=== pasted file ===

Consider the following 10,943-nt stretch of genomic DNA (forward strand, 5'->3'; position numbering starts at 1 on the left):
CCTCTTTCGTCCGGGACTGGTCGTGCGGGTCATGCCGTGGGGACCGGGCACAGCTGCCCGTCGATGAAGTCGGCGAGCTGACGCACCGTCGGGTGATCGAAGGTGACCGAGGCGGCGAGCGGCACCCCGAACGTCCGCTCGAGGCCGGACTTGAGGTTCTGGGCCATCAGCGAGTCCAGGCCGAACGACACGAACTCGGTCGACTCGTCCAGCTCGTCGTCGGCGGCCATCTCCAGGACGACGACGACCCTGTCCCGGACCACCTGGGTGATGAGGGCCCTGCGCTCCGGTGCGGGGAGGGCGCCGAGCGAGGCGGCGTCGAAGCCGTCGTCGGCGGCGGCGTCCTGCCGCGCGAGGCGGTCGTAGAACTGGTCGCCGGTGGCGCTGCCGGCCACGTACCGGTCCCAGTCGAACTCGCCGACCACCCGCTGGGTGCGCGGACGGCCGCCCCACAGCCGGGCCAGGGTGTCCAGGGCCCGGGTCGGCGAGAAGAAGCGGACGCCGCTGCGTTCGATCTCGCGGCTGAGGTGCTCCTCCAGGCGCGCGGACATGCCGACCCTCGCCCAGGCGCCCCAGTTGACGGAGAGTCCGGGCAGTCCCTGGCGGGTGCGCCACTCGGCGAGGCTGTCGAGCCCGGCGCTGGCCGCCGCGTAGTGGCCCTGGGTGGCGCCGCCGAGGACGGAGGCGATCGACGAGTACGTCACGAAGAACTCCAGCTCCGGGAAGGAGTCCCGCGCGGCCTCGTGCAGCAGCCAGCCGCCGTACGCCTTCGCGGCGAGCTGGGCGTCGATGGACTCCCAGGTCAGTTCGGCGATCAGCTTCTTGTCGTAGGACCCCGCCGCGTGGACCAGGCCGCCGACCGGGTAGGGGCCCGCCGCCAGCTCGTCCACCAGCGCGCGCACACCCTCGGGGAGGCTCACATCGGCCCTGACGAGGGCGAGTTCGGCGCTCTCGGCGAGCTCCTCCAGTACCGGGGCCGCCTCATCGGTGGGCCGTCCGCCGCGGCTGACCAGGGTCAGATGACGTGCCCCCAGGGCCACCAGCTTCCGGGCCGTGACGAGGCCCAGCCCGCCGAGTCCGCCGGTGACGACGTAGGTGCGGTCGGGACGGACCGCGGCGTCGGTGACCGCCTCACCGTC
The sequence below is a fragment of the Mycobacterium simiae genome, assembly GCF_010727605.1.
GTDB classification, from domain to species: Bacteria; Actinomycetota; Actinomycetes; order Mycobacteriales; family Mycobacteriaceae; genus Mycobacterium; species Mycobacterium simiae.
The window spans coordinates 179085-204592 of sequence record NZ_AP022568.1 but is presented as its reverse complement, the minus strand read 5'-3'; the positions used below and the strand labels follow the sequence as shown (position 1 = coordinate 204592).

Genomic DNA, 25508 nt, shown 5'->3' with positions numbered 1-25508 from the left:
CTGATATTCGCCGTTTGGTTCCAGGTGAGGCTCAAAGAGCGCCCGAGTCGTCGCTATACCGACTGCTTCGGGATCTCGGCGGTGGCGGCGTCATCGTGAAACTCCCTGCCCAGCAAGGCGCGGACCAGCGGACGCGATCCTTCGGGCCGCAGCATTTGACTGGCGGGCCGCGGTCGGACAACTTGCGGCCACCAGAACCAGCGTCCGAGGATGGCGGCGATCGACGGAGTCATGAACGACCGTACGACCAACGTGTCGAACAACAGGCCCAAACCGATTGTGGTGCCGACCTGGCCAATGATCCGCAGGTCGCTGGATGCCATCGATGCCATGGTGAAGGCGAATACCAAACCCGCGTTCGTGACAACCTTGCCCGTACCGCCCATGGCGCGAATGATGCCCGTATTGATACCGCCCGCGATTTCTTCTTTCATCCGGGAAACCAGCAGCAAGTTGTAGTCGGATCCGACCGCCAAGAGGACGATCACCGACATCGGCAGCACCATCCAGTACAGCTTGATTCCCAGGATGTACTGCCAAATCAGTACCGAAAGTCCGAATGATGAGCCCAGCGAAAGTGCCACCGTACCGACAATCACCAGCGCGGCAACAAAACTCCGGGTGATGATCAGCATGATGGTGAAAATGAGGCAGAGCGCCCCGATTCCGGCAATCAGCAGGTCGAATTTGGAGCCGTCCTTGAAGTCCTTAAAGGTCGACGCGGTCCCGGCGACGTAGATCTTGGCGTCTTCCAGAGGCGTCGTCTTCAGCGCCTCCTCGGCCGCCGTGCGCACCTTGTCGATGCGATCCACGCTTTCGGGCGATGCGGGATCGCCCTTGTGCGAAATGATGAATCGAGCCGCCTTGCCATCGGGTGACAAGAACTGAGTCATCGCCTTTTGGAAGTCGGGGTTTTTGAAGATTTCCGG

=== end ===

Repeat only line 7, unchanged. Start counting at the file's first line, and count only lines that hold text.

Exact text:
CTGATATTCGCCGTTTGGTTCCAGGTGAGGCTCAAAGAGCGCCCGAGTCGTCGCTATACCGACTGCTTCGGGATCTCGGCGGTGGCGGCGTCATCGTGAAACTCCCTGCCCAGCAAGGCGCGGACCAGCGGACGCGATCCTTCGGGCCGCAGCATTTGACTGGCGGGCCGCGGTCGGACAACTTGCGGCCACCAGAACCAGCGTCCGAGGATGGCGGCGATCGACGGAGTCATGAACGACCGTACGACCAACGTGTCGAACAACAGGCCCAAACCGATTGTGGTGCCGACCTGGCCAATGATCCGCAGGTCGCTGGATGCCATCGATGCCATGGTGAAGGCGAATACCAAACCCGCGTTCGTGACAACCTTGCCCGTACCGCCCATGGCGCGAATGATGCCCGTATTGATACCGCCCGCGATTTCTTCTTTCATCCGGGAAACCAGCAGCAAGTTGTAGTCGGATCCGACCGCCAAGAGGACGATCACCGACATCGGCAGCACCATCCAGTACAGCTTGATTCCCAGGATGTACTGCCAAATCAGTACCGAAAGTCCGAATGATGAGCCCAGCGAAAGTGCCACCGTACCGACAATCACCAGCGCGGCAACAAAACTCCGGGTGATGATCAGCATGATGGTGAAAATGAGGCAGAGCGCCCCGATTCCGGCAATCAGCAGGTCGAATTTGGAGCCGTCCTTGAAGTCCTTAAAGGTCGACGCGGTCCCGGCGACGTAGATCTTGGCGTCTTCCAGAGGCGTCGTCTTCAGCGCCTCCTCGGCCGCCGTGCGCACCTTGTCGATGCGATCCACGCTTTCGGGCGATGCGGGATCGCCCTTGTGCGAAATGATGAATCGAGCCGCCTTGCCATCGGGTGACAAGAACTGAGTCATCGCCTTTTGGAAGTCGGGGTTTTTGAAGATTTCCGG